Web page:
Positive psychology for Family Physicians
In this review article the aim and general principles of positive psychology and wellbeing as its output are explained. The place and importance of positive psychology in the practice of family medicine and the integration of that kind of interventions are summarized.
Positive psychology is a relatively new area in psychology. But, in my opinion it was saved under the physician patient relationship and communication skills during medical interview cover over many years. If we begin to talk about physicians’ essential therapeutic skills, primary care physicians will recognize the “support” term. The aim of positive psychology is to help people be happier, to make them to belive in the health related advantages of happiness, to emphasize the importance of using the scientific interventions to determine how things may go right and to support people to live a happier and healthier life. On the other hand, many academic organizations of family medicine retain patient-centeredness as a core concept and mean a family physician (also a family medicine student, resident…) who improves the health and wellbeing of the patients, care givers and people.1
A variety of interventions have been developed in Wellbeing/Positive Psychology (PP) area. The aim of all these interventions is to facilitate positive emotions, wellbeing, growth, creativity, relationships, family or partner affairs, life satisfaction, and other desirable consequences. PP interventions facilitate the relationships, review the possibilities in the future, develop the applicants’ strengths, enhance their appreciation of life, and foster a spiritual awakening. One of the basics in family medicine is holistic approach and bio-psycho-social wellness. Negative feelings, stressor events and strains in life such as; marital adjustment, problems in family relationship, unanticipated, undesired, and acute events (such as death, rape, war, and natural disaster) or the effects of long term demands (such as chronic illnes, economic depression, unemployment, addiction, and migration or separation from the family or spirituality because of some obligations), all of them predict a decrease in physical, psychological, and social well-being, in health promotion and coping with illness. It is obvious that to present health promotion and to empower the patient to be able to cope with the illness are the objectives of a family medine.2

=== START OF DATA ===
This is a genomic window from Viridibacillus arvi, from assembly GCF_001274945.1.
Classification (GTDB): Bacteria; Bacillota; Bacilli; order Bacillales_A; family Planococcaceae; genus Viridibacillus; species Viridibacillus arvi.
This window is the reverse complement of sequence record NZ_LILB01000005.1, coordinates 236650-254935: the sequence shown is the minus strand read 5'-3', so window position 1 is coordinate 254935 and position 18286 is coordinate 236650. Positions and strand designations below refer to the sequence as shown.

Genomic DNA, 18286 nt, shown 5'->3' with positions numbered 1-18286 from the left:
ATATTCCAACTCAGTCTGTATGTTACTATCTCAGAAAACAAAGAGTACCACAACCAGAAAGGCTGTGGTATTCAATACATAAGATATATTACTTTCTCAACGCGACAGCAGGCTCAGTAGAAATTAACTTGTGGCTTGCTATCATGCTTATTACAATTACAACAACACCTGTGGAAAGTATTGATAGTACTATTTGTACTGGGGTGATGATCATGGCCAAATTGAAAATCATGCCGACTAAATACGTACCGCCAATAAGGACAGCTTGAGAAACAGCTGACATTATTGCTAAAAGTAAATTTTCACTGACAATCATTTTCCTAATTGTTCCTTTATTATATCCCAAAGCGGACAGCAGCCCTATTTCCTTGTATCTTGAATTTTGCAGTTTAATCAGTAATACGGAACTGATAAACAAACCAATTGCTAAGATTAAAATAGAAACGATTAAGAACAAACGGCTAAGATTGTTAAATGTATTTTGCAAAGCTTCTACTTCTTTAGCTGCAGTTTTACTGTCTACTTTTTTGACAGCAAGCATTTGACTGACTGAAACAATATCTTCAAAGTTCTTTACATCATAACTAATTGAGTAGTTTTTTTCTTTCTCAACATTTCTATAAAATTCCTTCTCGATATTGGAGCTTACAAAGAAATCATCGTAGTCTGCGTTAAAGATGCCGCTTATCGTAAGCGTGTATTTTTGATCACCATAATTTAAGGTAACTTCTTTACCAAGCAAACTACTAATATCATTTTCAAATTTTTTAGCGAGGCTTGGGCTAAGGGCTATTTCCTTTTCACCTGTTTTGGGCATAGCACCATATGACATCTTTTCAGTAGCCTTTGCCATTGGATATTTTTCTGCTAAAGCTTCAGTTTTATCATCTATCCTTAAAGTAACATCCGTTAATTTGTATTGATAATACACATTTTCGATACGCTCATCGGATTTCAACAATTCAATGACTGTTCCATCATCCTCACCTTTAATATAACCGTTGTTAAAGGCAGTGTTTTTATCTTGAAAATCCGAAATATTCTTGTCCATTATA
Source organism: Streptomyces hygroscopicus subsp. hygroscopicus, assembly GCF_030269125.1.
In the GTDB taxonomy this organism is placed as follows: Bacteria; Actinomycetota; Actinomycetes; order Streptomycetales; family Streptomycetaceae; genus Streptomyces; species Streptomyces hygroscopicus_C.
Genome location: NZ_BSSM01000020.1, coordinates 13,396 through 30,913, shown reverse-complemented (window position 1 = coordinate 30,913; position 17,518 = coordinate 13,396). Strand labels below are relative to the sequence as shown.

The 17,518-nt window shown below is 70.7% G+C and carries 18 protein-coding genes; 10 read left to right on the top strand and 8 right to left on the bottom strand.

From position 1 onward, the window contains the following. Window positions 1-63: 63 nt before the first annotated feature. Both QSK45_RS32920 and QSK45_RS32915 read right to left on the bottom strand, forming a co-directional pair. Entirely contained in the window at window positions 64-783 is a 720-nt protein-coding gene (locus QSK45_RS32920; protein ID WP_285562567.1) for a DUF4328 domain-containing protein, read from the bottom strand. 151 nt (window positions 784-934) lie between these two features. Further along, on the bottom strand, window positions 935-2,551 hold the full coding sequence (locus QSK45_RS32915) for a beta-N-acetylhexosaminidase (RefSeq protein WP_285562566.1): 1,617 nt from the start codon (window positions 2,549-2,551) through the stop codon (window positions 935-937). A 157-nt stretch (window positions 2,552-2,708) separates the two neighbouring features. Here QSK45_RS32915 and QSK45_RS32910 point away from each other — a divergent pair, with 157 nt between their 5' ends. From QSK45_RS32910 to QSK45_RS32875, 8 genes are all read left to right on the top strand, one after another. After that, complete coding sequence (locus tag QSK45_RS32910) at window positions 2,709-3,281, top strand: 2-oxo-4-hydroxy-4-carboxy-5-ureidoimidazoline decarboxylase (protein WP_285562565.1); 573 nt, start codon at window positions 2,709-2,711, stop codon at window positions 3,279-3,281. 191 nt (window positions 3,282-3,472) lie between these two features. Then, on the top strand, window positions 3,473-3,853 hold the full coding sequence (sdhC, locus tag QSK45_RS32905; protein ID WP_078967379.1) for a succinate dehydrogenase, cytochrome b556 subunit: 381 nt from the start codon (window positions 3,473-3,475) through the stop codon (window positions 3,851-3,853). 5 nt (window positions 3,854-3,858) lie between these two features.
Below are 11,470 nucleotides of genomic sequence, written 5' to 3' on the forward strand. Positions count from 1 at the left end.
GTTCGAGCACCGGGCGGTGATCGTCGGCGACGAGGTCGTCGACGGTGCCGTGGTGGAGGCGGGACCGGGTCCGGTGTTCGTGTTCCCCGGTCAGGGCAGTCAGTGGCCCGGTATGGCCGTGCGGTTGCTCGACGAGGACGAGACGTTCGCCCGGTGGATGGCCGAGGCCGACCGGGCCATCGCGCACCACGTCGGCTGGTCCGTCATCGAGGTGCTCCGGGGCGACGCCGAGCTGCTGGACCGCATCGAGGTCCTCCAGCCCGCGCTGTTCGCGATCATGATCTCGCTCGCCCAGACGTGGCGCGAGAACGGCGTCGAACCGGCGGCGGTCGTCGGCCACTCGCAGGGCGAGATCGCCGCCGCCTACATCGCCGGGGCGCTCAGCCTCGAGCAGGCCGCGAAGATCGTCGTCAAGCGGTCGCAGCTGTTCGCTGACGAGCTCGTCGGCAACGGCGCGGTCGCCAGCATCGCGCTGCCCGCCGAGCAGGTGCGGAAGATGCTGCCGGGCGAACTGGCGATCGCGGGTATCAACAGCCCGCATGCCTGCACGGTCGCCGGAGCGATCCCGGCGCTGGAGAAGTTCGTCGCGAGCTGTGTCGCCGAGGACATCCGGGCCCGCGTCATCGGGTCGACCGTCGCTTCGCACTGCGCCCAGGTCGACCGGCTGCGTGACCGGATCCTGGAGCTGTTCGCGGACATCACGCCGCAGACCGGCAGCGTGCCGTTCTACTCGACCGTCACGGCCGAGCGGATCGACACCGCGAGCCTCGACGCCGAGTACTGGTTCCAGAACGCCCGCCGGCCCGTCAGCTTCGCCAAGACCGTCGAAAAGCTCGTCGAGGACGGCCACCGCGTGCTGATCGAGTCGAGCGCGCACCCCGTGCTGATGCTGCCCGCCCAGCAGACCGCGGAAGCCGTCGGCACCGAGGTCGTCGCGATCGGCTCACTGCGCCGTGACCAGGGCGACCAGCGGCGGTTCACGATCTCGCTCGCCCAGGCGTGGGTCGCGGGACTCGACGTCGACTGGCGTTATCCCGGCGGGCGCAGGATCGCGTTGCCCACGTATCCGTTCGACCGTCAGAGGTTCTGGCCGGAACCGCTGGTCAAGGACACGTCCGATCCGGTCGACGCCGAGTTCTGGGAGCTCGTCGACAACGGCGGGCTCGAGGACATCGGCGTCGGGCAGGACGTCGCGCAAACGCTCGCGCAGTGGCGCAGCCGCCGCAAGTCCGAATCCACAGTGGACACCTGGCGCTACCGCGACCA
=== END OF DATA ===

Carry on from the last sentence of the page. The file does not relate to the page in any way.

PP interventions are about the fundamentals of happiness and to make the person to be aware of his strengths. Across several studies, some of the participants were exposed to these programs. They learnt about the principles of wellbeing and self-efficacy, including the importance of a busy life, social interactions, close relationships, meaningful work, organized plans, plausible expectations, orientation to the present, maintaining integrity, and optimistic thinking. In some of the studies, other participants were assigned to various control groups to investigate the effect of the intervention. Seligman, Rashid, and Parks3 developed a procedure that was designed to enhance happiness and wellbeing for the people who ask for consultancy. Family physicians can learn that kind of structured procedures and use them. To ask for gratitude is another important character of PP interventions. Without gratitude, individuals would not reciprocate the support of one another. Therefore, gratitude encourages individuals to perceive cooperation, one another as affiliates who could help each other and, for example, increases the likelihood to mimic one another as a sign of trust and affiliation.4
Among these fundamentals, the most interesting ones for a family physician were: to identify the strengths today and be positive and helpful about the future. These two major interventions selected to inform the family physicians aim:
1- To explore and identify the key strengths of a person’s personality and attempt to apply these strengths to one’s own daily life (how to savor and enjoy daily experiences). This intervention provides the patient the possibility to understand the strong sides of themselves, to be aware about the self-efficacy, the best possible selves. Because that kind of interventions will be helpful for the patients who need support to increase their motivation for the adherence to the treatment.
2- To learn how to react positively, enthusiastically to favorable news from someone else and to be hopeful. (positivism and hope) This is important for the primary care physicians especially to motivate their patients who need behavioral change. For example, substance abuse and smoking as the most common problem that we deal with in primary care.